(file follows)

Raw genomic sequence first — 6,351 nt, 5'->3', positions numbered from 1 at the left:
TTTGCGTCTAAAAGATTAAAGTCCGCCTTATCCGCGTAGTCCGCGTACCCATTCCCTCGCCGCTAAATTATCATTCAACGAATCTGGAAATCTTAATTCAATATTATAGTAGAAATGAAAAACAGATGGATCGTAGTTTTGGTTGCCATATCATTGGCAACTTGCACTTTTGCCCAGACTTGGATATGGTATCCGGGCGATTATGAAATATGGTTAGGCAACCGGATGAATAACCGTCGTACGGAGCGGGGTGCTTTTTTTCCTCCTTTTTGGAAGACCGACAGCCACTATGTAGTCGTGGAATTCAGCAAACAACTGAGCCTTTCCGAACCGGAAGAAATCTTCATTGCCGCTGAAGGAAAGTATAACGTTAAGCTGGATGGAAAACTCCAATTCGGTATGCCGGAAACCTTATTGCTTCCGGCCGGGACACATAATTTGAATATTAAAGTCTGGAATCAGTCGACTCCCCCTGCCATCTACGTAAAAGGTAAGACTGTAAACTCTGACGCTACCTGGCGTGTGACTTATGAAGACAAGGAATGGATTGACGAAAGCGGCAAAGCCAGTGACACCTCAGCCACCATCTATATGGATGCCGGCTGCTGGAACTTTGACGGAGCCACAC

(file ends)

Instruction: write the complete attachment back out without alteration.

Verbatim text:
Raw genomic sequence first — 6,351 nt, 5'->3', positions numbered from 1 at the left:
TTTGCGTCTAAAAGATTAAAGTCCGCCTTATCCGCGTAGTCCGCGTACCCATTCCCTCGCCGCTAAATTATCATTCAACGAATCTGGAAATCTTAATTCAATATTATAGTAGAAATGAAAAACAGATGGATCGTAGTTTTGGTTGCCATATCATTGGCAACTTGCACTTTTGCCCAGACTTGGATATGGTATCCGGGCGATTATGAAATATGGTTAGGCAACCGGATGAATAACCGTCGTACGGAGCGGGGTGCTTTTTTTCCTCCTTTTTGGAAGACCGACAGCCACTATGTAGTCGTGGAATTCAGCAAACAACTGAGCCTTTCCGAACCGGAAGAAATCTTCATTGCCGCTGAAGGAAAGTATAACGTTAAGCTGGATGGAAAACTCCAATTCGGTATGCCGGAAACCTTATTGCTTCCGGCCGGGACACATAATTTGAATATTAAAGTCTGGAATCAGTCGACTCCCCCTGCCATCTACGTAAAAGGTAAGACTGTAAACTCTGACGCTACCTGGCGTGTGACTTATGAAGACAAGGAATGGATTGACGAAAGCGGCAAAGCCAGTGACACCTCAGCCACCATCTATATGGATGCCGGCTGCTGGAACTTTGACGGAGCCACAC